Soundfly partners with leading edge music education sites and services to bring you unique tips, tools, and stories to empower and inspire our community to find their sound.
Our Soundfly Mentorship program is built on our belief that accountability and guidance can have a huge impact on helping students reach their goals and develop their musical identities. We currently offer mentorship with seven courses, including those mentioned earlier, as well as a Beta program called the Headliners Club. Our mentors are passionate, experienced musicians with a shared love of personalized learning and artistic curiosity.
Join us as we recap a year of incredible online learning with our run-down of the best Soundfly student works of 2018! Want in? Mainstage starts next week.
This international residency program is open to artists across many mediums for one- to three-month long residencies. Artists are given lodging and studio space on a remote island off the northeast coast of Newfoundland, as well as a weekly stipend for materials and day-to-day living. Be prepared to put on your public speaking hat though, as artists are required to give at least one presentation, performance, or workshop during their stay. Residencies open every two years.
Mix buss compression is a great way to add a little bit of excitement and glue to your mix. Some people like to slap it on the master buss after they have mixed it (Ryan West for example, whose credits include Jay-Z, Eminem, Kid Cudi, Maroon 5, T.I., Rihanna, and Kanye West). And some engineers like to slap a little bit of compression on in the beginning and mix through it. I don’t think there is a right or wrong way when it comes to when to put it on.
At age 16, Nicc Johnson began his career as a DJ with the dream of eventually working in the international electronic music hub of Ibiza, Spain. With an unprecedented level of drive and determination, he would exceed that goal shortly to become the resident DJ at Ibiza’s most famous club, Pacha, for seven years, and move on to consult for restaurants, curating and creating music for playlists all around the world.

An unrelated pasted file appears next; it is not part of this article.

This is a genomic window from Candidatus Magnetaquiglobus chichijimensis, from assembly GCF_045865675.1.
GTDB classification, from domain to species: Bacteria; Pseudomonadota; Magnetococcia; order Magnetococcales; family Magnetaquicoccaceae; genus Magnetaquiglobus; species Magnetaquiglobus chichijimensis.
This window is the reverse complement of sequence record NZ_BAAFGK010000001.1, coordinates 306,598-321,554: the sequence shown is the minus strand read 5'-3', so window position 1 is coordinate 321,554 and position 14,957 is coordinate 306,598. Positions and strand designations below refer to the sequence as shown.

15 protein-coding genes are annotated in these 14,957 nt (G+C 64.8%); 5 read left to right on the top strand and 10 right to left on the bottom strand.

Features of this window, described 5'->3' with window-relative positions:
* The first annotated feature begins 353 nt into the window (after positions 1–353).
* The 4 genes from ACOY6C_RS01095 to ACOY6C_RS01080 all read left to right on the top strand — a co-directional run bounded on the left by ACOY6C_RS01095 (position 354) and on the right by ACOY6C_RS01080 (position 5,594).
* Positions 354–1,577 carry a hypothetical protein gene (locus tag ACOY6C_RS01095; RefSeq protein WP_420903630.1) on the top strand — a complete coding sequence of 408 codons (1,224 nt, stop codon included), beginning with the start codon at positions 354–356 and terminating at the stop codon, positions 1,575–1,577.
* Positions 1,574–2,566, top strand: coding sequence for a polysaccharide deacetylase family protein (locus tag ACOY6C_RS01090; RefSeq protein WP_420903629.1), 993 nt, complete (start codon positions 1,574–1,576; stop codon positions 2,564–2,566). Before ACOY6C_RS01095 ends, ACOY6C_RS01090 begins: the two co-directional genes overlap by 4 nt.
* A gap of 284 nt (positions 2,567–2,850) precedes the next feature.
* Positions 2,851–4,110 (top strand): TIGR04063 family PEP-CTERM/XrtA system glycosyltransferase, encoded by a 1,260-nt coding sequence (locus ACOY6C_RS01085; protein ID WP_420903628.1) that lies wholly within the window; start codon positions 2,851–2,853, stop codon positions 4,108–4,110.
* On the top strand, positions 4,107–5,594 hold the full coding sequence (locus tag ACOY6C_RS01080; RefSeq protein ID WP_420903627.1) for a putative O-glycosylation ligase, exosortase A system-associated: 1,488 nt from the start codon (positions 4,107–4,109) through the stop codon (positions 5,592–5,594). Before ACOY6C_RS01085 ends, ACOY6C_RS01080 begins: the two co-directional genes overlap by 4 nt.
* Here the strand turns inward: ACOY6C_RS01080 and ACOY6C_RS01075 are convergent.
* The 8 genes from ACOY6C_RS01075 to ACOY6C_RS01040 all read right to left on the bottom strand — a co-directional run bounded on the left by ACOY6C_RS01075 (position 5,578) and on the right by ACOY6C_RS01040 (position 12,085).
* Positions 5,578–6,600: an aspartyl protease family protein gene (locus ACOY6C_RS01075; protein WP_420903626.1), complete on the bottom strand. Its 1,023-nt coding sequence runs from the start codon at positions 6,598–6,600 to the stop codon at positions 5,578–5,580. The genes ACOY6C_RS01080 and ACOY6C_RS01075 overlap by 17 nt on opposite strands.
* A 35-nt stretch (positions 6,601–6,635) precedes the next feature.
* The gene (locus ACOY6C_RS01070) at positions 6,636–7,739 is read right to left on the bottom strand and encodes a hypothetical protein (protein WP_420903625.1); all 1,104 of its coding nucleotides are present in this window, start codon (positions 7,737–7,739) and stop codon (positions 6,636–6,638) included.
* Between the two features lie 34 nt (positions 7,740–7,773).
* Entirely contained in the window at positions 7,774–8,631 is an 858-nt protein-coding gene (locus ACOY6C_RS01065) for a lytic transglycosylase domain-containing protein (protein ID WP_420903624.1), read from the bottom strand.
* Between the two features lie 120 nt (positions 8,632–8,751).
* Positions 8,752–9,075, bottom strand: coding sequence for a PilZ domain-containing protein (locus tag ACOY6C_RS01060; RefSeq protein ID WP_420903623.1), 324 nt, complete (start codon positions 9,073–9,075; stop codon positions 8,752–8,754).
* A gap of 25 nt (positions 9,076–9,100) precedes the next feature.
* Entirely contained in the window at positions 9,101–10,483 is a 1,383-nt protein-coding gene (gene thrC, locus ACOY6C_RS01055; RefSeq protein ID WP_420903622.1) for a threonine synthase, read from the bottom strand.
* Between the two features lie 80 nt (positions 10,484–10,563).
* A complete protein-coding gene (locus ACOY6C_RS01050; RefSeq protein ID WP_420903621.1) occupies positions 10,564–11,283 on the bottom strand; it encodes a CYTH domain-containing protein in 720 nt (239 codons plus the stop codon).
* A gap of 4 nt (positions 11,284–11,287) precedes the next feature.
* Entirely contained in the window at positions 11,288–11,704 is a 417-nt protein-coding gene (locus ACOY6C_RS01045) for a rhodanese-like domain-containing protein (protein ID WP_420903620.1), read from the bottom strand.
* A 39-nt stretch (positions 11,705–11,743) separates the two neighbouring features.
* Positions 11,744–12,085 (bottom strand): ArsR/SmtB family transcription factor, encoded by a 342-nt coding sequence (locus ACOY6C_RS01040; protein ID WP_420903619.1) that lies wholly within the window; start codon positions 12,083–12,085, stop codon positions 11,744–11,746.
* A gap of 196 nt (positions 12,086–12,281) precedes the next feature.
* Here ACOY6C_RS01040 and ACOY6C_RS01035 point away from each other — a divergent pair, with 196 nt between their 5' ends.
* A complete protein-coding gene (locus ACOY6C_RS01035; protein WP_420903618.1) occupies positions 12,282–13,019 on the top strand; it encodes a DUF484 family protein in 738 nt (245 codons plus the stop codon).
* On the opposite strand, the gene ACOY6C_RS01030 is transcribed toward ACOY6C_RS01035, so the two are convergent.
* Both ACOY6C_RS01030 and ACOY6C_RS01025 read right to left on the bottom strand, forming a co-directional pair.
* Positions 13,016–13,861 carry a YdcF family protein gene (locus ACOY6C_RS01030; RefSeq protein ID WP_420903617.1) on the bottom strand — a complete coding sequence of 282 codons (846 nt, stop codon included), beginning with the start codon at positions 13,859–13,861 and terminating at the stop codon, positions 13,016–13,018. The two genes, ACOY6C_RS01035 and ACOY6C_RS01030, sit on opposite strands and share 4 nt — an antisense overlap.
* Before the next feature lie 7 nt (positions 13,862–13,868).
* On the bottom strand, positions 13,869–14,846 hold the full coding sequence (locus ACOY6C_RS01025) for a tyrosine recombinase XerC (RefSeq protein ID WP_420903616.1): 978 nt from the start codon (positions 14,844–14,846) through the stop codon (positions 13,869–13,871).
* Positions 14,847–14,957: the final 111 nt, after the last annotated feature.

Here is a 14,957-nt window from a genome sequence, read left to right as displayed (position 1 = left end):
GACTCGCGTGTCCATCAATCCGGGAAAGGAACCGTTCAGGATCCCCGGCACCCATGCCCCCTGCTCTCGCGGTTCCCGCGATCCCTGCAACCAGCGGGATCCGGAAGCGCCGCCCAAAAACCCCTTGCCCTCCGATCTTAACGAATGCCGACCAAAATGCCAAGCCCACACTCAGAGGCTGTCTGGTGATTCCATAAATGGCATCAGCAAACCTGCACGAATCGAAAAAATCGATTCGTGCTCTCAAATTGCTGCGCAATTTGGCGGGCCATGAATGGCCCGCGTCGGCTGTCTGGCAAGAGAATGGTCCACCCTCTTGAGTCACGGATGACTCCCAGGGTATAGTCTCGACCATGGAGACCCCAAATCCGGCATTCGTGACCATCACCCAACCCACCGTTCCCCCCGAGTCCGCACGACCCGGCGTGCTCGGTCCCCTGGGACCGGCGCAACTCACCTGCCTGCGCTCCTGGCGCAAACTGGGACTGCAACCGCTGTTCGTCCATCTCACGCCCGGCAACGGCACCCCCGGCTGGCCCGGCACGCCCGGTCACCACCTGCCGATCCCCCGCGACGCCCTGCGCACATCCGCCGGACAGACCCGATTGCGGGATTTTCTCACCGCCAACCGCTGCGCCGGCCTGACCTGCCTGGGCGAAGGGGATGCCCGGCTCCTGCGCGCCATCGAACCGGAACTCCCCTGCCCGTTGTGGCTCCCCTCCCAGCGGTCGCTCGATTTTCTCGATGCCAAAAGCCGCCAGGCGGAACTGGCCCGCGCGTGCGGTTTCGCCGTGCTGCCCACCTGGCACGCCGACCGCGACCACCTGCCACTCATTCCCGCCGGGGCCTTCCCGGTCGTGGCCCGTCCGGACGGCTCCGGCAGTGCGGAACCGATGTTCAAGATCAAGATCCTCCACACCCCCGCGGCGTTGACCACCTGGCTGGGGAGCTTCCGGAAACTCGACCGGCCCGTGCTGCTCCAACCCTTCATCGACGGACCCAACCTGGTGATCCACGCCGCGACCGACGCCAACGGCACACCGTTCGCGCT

Soundfly welcomes new voices each month to offer unique perspectives, shine a light on unexpected musical worlds, and help our readers find their sound.
First off, I have to shout out the director Zack Scott, as he deserves most of the credit there. Zack and I have been dear friends ever since high school, and when I came to him for help with that video, my ideas were very, very rough and unrealistic. He looked at the resources we had and came up with a great concept that was totally within reach, organized a crew of his friends in Austin, and even chipped in some money (no small amount, I might add!).
This is the bare minimum they seem to ask for, though we were ultimately asked to go back three or four. Basically, what they’re looking for is some sort of average that you make per year, which their number crunchers will put in a formula to figure out how much you can afford.
Door splits are pretty simple, I typically give the headliner 75% if there is only one opener, and 60% if there are two. Guarantees can be a bit more tricky. You’ll need to be pretty confident about a band’s past numbers in order to make sure you’re not left paying more than you earn at the door. Their booking agent should be able to give you an estimate of what they bring in locally, and so should the venue representative if they’ve worked with them before. But remember that marketing and promotion can also play a huge role in getting your numbers up (so we’ll cover that one below!).
Let’s try a different strategy. I said you should tune the B string a major third above G, but you could just as easily tune the B string a fifth plus an octave above the low E string. So let’s go ahead and multiply 1 Hz by 3/2, and then double it, which gives you a B at 3 Hz. Now the B string sounds terrific against the low E at 1 Hz and the high E at 4 Hz.
The type of sample or synth you use will also determine how you shape the line. When you compose, focus more on getting the right feeling than on being harmonically “correct.” Instead of aiming for complex note choices, experiment with your sound choices and maybe try some distortion so things sound grittier.
Not only does Vinyltryk seek to offer solutions to these problems, it’s also building an eco-friendly press which cuts down on electricity and recycles its cooling water.